|EEA1 in HeLa Human Cell Line. EEA1 was detected in formaldehyde fixed HeLa human cervical epithelial carcinoma cell line using Sheep Anti-Human/Mouse/Rat EEA1 Alexa Fluor® 488‑conjugated Antigen Affinity-purified Polyclonal Antibody (Catalog # IC8047G) at 1:10 dilution overnight at 4 °C and counterstained with DAPI (blue). Specific staining was localized to endosomes. View our protocol for Fluorescent ICC Staining of Cells on Coverslips.|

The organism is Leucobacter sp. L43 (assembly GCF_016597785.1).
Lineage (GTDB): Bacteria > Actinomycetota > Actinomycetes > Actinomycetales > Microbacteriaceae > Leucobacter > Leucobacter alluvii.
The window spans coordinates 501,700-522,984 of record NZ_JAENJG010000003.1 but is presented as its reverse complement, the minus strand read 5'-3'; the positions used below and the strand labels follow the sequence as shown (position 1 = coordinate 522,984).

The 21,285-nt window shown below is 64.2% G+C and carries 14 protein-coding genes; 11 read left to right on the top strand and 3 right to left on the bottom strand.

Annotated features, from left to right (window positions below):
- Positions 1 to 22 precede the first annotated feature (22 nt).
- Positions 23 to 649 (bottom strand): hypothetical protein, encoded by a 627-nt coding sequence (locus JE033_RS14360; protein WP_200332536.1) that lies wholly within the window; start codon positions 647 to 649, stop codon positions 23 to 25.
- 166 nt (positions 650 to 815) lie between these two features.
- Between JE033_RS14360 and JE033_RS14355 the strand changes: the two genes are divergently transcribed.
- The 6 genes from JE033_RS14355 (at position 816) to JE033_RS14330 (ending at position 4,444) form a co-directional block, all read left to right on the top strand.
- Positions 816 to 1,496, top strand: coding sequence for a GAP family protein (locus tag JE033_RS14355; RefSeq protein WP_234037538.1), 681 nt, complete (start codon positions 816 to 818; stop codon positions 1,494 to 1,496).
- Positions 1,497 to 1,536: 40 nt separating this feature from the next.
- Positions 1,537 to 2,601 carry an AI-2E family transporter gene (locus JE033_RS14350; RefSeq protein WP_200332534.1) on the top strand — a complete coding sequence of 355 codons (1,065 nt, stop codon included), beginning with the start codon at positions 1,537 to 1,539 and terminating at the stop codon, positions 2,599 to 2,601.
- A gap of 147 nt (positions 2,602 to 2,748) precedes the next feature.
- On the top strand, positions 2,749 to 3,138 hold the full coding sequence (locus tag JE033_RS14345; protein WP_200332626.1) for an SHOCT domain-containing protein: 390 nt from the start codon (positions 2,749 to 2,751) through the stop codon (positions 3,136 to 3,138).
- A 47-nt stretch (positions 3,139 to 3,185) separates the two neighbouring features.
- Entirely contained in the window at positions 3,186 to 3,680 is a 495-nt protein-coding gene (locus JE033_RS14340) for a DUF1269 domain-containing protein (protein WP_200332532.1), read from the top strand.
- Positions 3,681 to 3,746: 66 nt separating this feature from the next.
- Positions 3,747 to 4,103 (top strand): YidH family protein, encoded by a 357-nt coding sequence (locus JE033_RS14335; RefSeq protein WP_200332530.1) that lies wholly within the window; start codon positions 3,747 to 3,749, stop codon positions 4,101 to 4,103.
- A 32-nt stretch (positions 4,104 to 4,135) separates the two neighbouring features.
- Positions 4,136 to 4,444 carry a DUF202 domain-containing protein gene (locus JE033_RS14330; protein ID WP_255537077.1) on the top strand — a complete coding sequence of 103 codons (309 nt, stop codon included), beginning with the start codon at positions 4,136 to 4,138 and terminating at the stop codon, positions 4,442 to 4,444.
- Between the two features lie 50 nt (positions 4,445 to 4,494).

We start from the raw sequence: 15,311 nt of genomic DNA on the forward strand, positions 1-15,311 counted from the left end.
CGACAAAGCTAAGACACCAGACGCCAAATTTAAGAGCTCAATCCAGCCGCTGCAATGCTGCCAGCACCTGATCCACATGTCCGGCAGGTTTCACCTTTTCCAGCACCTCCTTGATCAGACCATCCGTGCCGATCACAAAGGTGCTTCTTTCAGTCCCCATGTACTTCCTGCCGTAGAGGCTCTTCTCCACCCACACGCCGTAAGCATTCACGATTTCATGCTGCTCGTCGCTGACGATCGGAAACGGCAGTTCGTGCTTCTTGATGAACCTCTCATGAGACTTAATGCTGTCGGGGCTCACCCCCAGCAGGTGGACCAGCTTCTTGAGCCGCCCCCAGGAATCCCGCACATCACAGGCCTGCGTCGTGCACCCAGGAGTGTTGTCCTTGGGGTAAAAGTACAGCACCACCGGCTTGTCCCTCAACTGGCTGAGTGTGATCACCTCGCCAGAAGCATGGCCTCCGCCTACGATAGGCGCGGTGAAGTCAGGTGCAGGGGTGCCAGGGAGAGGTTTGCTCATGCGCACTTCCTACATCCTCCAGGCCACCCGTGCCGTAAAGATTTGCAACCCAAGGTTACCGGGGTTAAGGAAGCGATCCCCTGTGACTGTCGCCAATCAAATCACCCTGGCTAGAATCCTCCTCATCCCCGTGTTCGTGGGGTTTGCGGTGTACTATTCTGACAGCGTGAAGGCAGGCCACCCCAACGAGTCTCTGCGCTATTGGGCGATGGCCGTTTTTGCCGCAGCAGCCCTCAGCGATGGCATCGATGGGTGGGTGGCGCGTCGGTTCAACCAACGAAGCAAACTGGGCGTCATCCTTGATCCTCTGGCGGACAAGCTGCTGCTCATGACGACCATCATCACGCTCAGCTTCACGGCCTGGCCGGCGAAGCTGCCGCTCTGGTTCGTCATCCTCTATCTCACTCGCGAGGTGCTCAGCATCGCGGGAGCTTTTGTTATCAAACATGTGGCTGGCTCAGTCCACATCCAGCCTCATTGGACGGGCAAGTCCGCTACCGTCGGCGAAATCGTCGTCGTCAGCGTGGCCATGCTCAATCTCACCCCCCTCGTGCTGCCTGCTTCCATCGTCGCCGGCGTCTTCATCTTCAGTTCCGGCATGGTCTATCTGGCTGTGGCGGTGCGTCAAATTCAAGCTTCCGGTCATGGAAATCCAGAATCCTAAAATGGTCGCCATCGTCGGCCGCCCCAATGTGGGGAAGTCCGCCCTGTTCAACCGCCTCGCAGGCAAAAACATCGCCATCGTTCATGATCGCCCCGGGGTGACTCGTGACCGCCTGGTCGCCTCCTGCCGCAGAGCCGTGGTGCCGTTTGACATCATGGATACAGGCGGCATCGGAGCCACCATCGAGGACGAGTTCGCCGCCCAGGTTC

EEA1 (Early Endosome Autoantigen 1; also known as Endosome-associated protein p162 and Zn-finger FYVE domain-containing protein 2) is a 170-180 kDa protein that serves as an identifying marker for early endosomes. It is ubiquitously expressed, and found in both the cytosol and on cellular membranes. Its activity has been described as that of a tethering factor which links endosomes to endocytic vesicles, allowing for their fusion via a SNARE complex. Normally, EEA1 exists as a homodimer in the cytoplasm and appears to make transient contacts with endosome membrane phosphatidylinositol. When endosome fusion is not required, EEA1 serves as a substrate for p97, promoting EEA1 dissociation and endosome independence. When endosome fusion is required, EEA1 interacts with NSF, resulting in its removal from a large endosome-associated complex and subsequent endosomal vesicle fusion. Human EEA1 is synthesized as a 1411 amino acid (aa) protein that contains one C2H2-type Zn finger region (aa 41-64) and one FYVE Zn finger domain (aa 1352-1410). There is one isoform variant that contains a nine aa substitution for aa 925-1411. Over aa 1249-1356, human EEA1 shares 99% aa sequence identity with mouse EEA1.